Tutorial: Create Colorful Backgrounds for Your Portraits


Today we’ll show you how to get exciting results using a photograph of a textured surface as your starting point. As you can see in the below example, the final background can be quite different from the original texture. The method we’ll use allows you to adapt stock photos to suit your portrait’s mood and color scheme, using non-destructive layers. Let’s get started!

With some simple adjustments in Photoshop, you can turn any interesting texture photograph (left) into a stunning background for a portrait. Texture photo by Kuschelirmel-stock. Ballerina portrait copyright by Chris Pike.

Our portrait is a live-action shot taken during a ballet performance. While the pose is near-perfect, the background is pretty drab. So the first step is to remove the figure from the background. There are many ways to do this, and you probably have your own favorite way of masking out a figure, so I’ll just quickly give the method I used. Rename the main layer from “Background” to “Ballerina.” Then insert a layer below it, filled with white. With a soft eraser brush, carefully paint up to the edges of the figure. Select the remainder of the background and hit Delete. Your figure is now on a transparent layer with no background.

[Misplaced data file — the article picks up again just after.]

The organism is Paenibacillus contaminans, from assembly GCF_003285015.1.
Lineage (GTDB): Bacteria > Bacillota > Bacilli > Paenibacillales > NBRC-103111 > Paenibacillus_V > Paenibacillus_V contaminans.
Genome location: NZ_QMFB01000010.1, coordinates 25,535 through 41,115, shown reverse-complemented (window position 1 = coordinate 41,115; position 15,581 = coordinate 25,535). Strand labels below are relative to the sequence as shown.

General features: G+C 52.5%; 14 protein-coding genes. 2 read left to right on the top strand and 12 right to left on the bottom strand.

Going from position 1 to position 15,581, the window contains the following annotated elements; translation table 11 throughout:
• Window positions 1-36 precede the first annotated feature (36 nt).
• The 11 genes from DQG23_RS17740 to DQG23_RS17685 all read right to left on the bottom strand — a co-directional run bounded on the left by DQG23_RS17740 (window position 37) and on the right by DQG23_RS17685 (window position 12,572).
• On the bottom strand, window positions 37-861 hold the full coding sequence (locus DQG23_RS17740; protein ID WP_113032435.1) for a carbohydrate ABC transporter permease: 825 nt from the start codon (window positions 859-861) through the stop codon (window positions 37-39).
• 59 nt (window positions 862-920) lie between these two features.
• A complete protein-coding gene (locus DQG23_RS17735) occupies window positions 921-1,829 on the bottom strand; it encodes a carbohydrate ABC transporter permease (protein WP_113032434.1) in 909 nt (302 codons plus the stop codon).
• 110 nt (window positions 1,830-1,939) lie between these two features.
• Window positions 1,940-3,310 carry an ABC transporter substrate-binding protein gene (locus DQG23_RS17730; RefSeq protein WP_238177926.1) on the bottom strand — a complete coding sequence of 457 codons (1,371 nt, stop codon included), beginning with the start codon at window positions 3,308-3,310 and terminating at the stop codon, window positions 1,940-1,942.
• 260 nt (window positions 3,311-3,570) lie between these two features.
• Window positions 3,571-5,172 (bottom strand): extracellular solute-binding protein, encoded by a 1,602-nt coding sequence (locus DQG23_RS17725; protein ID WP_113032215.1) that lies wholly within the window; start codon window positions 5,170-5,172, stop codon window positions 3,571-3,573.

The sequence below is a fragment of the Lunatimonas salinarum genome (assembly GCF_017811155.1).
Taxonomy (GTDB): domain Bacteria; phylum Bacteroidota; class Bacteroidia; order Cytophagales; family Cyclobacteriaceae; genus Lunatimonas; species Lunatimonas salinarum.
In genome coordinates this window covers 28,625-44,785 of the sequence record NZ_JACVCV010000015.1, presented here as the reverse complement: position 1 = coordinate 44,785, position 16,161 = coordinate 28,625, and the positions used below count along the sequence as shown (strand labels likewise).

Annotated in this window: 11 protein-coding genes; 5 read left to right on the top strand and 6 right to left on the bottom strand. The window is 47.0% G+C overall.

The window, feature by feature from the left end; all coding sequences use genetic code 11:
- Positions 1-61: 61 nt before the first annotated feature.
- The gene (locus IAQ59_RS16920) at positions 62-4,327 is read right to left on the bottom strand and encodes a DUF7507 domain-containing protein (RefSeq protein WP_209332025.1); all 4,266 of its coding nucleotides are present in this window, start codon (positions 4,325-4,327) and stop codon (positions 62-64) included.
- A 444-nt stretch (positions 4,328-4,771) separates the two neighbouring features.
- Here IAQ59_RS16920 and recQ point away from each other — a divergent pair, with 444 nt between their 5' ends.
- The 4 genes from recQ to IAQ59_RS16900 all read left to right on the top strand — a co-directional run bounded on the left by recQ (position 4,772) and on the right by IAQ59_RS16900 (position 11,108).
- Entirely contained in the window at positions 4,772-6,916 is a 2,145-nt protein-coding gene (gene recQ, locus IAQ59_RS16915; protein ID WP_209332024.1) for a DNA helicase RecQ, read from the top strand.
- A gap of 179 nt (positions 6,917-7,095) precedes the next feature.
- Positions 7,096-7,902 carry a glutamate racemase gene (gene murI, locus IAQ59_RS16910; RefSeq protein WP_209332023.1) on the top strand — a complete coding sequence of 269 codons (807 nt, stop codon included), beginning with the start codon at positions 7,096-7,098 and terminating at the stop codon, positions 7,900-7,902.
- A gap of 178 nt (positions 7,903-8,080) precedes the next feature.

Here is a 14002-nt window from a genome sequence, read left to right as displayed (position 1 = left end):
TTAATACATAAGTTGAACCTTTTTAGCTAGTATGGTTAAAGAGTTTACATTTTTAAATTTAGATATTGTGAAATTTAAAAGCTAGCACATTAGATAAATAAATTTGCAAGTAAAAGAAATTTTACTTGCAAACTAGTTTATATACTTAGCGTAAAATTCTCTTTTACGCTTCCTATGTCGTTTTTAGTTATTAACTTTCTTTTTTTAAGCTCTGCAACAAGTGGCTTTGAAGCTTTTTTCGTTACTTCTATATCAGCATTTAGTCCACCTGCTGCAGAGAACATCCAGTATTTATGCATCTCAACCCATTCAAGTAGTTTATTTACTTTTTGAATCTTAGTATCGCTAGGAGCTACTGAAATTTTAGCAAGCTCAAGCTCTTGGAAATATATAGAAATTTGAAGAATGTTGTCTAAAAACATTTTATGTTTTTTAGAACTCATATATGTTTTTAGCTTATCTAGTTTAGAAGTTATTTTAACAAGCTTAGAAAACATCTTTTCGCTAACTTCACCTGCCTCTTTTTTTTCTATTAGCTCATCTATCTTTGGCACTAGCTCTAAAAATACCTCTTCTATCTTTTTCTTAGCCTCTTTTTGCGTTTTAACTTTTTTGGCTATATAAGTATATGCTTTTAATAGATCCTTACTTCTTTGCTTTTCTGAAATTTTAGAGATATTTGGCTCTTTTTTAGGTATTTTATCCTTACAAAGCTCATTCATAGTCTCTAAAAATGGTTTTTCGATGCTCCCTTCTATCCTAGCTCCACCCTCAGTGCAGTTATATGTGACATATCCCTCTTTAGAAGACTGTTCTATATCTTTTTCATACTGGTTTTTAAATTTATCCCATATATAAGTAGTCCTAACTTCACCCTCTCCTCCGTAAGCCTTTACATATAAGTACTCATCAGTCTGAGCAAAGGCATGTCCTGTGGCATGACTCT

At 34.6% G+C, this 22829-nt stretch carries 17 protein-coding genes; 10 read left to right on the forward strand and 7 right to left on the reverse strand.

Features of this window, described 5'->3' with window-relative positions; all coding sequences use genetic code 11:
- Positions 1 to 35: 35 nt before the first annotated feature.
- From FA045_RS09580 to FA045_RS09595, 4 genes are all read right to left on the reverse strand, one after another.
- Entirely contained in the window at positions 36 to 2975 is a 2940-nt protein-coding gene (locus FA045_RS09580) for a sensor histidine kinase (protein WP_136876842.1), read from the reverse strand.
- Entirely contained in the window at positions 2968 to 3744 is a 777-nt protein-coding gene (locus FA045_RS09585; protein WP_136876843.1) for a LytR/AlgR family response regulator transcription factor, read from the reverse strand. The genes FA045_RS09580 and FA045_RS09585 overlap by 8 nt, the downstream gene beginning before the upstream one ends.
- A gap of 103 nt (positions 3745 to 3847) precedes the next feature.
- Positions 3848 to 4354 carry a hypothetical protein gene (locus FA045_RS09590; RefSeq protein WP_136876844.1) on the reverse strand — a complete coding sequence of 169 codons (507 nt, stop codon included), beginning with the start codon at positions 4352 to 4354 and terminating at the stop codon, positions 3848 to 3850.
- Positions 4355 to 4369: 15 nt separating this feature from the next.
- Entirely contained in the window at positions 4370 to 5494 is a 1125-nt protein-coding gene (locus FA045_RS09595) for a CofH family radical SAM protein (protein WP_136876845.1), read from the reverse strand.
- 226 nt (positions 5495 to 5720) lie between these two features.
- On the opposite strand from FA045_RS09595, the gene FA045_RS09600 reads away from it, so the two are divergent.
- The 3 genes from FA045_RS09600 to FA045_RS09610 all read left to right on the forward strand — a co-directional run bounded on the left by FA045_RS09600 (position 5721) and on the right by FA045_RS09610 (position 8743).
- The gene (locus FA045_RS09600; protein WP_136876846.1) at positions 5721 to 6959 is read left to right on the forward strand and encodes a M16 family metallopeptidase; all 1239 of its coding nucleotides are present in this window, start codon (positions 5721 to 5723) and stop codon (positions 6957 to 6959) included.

Separate the figure from the background, so that it is on a transparent layer by itself. Original photo copyright Pike Photography, Hattiesburg, MS.

For our background, I’ll use a stock photograph from DeviantArt member Kuschelirmel-stock. You can see this texture at the top of the article, next to the finished portrait. I’m sure you’ll agree the final background is quite different from the original stock texture. This was achieved by adding a purple color fill layer below the texture layer. By turning down the opacity on the texture layer, the purple color shows through. Above this, two adjustment layers are added. By keeping each alteration on a separate layer like this, you can continue to tweak all the parameters until they work together the way you want. This flexibility allows your creativity to do its thing. Give it a try, and you’ll see! 

Sometimes it helps to think of layers like panes of glass. As we do here with the texture layer, turning down the opacity allows us to “see” some of what’s below it. The Hue/Saturation adjustment layer’s mask is like a pane of glass coated with black, with a clear oval in the middle. This darkens the edges. Finally, the top levels layer darkens the whole “sandwich.” This helps our dancer to really pop.

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